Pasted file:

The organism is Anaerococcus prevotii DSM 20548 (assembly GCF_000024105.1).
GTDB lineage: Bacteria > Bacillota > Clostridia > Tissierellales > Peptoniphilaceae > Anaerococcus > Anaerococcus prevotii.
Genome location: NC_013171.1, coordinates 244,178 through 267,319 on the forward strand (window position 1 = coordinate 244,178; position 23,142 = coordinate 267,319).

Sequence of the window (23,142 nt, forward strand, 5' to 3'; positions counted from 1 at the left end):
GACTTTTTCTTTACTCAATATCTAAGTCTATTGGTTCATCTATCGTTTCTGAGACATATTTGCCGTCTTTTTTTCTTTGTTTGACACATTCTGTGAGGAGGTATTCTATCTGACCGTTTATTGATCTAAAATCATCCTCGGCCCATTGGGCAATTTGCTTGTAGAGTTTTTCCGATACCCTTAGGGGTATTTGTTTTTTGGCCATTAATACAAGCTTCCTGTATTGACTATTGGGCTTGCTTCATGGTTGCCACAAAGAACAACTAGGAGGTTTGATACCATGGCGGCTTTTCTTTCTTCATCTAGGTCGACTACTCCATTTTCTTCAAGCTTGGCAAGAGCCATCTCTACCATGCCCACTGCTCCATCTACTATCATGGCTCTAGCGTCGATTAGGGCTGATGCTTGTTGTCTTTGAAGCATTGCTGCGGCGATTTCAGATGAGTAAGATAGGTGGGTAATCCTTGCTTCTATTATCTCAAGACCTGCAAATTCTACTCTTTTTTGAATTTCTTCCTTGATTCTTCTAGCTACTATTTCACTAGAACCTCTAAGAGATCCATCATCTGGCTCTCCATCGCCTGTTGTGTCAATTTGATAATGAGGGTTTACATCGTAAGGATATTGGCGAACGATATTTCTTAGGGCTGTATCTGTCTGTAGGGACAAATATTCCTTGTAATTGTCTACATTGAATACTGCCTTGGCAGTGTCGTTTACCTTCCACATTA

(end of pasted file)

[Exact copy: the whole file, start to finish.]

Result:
The organism is Anaerococcus prevotii DSM 20548 (assembly GCF_000024105.1).
GTDB lineage: Bacteria > Bacillota > Clostridia > Tissierellales > Peptoniphilaceae > Anaerococcus > Anaerococcus prevotii.
Genome location: NC_013171.1, coordinates 244,178 through 267,319 on the forward strand (window position 1 = coordinate 244,178; position 23,142 = coordinate 267,319).

Sequence of the window (23,142 nt, forward strand, 5' to 3'; positions counted from 1 at the left end):
GACTTTTTCTTTACTCAATATCTAAGTCTATTGGTTCATCTATCGTTTCTGAGACATATTTGCCGTCTTTTTTTCTTTGTTTGACACATTCTGTGAGGAGGTATTCTATCTGACCGTTTATTGATCTAAAATCATCCTCGGCCCATTGGGCAATTTGCTTGTAGAGTTTTTCCGATACCCTTAGGGGTATTTGTTTTTTGGCCATTAATACAAGCTTCCTGTATTGACTATTGGGCTTGCTTCATGGTTGCCACAAAGAACAACTAGGAGGTTTGATACCATGGCGGCTTTTCTTTCTTCATCTAGGTCGACTACTCCATTTTCTTCAAGCTTGGCAAGAGCCATCTCTACCATGCCCACTGCTCCATCTACTATCATGGCTCTAGCGTCGATTAGGGCTGATGCTTGTTGTCTTTGAAGCATTGCTGCGGCGATTTCAGATGAGTAAGATAGGTGGGTAATCCTTGCTTCTATTATCTCAAGACCTGCAAATTCTACTCTTTTTTGAATTTCTTCCTTGATTCTTCTAGCTACTATTTCACTAGAACCTCTAAGAGATCCATCATCTGGCTCTCCATCGCCTGTTGTGTCAATTTGATAATGAGGGTTTACATCGTAAGGATATTGGCGAACGATATTTCTTAGGGCTGTATCTGTCTGTAGGGACAAATATTCCTTGTAATTGTCTACATTGAATACTGCCTTGGCAGTGTCGTTTACCTTCCACATTA